The Democrats’ Visceral Fear of Losing to Donald Trump

Their trauma is especially clear in Michigan, the host state of the second round of primary debates.

By EDWARD-ISAAC DOVERE | The Atlantic

LEAH MILLIS / REBECCA COOK / REUTERS / THE ATLANTIC

DETROIT—Marianne Williamson is an unusual presence in the presidential race: her inscrutable accent, her talk of a “false god” and the political power of love, and her ability to translate her career in self-help into enough support to make the debates twice over.… Continues

The New Servant Class

“Wealth work” is one of America’s fastest-growing industries. That’s not entirely a good thing.

By Derek Thompson, Staff writer at The Atlantic

JACOBS STOCK PHOTOGRAPHY LTD / GETTY

In an age of persistently high inequality, work in high-cost metros catering to the whims of the wealthy—grooming them, stretching them, feeding them, driving them—has become one of the fastest-growing industries.… Continues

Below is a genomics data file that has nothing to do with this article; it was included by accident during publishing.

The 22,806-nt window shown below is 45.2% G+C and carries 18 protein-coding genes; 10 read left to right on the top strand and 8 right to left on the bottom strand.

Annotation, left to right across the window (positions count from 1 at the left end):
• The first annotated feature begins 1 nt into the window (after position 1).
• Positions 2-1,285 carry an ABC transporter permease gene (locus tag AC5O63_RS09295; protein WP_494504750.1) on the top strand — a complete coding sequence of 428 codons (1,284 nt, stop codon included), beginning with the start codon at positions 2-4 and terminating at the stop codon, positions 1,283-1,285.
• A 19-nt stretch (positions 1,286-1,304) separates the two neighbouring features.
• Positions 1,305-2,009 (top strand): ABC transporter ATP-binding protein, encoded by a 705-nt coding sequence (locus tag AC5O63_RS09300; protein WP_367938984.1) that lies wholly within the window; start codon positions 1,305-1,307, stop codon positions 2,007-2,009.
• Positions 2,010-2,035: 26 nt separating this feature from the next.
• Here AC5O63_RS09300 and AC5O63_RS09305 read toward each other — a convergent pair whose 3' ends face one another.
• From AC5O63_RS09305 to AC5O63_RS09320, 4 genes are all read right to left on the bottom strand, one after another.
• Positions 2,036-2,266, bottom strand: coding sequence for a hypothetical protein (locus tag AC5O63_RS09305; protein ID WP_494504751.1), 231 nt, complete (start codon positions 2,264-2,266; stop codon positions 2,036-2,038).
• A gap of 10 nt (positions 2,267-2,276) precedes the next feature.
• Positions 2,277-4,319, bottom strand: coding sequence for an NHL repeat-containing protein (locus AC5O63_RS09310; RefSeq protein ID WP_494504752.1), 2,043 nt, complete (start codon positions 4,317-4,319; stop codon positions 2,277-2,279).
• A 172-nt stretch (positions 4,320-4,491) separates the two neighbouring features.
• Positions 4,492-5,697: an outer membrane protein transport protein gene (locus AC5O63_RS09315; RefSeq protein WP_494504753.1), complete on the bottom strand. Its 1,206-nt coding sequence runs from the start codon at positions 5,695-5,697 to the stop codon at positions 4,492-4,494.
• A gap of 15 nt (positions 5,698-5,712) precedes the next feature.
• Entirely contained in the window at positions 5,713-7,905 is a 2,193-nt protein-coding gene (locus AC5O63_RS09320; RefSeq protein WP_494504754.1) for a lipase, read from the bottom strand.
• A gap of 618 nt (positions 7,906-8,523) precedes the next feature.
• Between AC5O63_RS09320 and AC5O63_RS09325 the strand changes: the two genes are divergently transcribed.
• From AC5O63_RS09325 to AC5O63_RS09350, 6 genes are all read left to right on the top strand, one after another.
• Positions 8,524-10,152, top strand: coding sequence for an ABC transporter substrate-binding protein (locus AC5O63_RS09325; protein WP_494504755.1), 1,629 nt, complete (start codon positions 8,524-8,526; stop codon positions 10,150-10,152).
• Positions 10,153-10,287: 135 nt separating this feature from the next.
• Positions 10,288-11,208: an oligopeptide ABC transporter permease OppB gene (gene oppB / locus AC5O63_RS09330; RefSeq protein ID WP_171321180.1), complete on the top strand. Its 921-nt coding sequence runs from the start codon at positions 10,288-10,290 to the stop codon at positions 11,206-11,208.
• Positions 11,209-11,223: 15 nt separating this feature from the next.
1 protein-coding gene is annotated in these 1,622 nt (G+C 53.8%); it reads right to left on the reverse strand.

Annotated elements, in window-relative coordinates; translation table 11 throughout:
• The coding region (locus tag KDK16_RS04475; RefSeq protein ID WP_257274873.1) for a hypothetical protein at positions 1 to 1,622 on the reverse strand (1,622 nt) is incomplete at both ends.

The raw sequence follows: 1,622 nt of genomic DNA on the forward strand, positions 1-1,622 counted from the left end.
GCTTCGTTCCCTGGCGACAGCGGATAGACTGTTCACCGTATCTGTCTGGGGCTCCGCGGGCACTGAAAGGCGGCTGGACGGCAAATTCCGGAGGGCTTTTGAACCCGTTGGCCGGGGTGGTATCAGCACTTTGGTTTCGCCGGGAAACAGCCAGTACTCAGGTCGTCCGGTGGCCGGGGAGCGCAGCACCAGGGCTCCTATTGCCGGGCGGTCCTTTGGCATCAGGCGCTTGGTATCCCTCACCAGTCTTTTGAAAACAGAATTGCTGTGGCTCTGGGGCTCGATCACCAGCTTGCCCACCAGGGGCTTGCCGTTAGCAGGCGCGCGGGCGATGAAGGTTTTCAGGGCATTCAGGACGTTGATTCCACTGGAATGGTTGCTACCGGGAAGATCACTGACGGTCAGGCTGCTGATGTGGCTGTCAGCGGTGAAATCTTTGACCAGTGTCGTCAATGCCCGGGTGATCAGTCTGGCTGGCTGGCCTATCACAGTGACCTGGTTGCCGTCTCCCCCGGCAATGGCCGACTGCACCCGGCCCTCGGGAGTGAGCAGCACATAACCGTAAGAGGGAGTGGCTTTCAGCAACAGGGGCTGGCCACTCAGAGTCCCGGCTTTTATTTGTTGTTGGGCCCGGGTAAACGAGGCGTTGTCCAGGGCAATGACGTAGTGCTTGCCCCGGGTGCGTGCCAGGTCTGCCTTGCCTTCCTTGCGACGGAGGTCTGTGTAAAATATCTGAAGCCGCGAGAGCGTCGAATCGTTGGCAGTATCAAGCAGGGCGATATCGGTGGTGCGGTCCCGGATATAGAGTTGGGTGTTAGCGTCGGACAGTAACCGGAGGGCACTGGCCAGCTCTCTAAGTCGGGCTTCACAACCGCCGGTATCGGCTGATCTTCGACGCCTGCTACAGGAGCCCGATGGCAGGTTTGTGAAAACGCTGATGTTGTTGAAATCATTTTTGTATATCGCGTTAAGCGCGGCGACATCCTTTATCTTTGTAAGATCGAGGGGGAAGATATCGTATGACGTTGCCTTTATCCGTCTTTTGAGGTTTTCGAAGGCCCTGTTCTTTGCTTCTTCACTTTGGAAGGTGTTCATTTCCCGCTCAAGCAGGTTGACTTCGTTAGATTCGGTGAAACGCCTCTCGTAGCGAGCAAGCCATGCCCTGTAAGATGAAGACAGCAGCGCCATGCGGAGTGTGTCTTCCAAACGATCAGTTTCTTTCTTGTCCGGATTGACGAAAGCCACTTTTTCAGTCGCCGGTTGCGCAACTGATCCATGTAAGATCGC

How Life Became an Endless, Terrible Competition

Meritocracy prizes achievement above all else, making everyone—even the rich—miserable. Maybe there’s a way out.

By Daniel Markovits, Professor at Yale Law School and the author of The Meritocracy Trap | The Atlantic

EDMON DE HARO

In the summer of 1987, I graduated from a public high school in Austin, Texas, and headed northeast to attend Yale.… Continues

The Widespread Suspicion of Opposite-Sex Friendships

Can straight men and women really be best friends? Their partners are wondering, too.

By ASHLEY FETTERS | The Atlantic

PAUL BRADBURY / GETTY

In 1989, When Harry Met Sally posed a question that other pop-cultural entities have been trying to answer ever since: Can straight men and women really be close friends without their partnership turning into something else?… Continues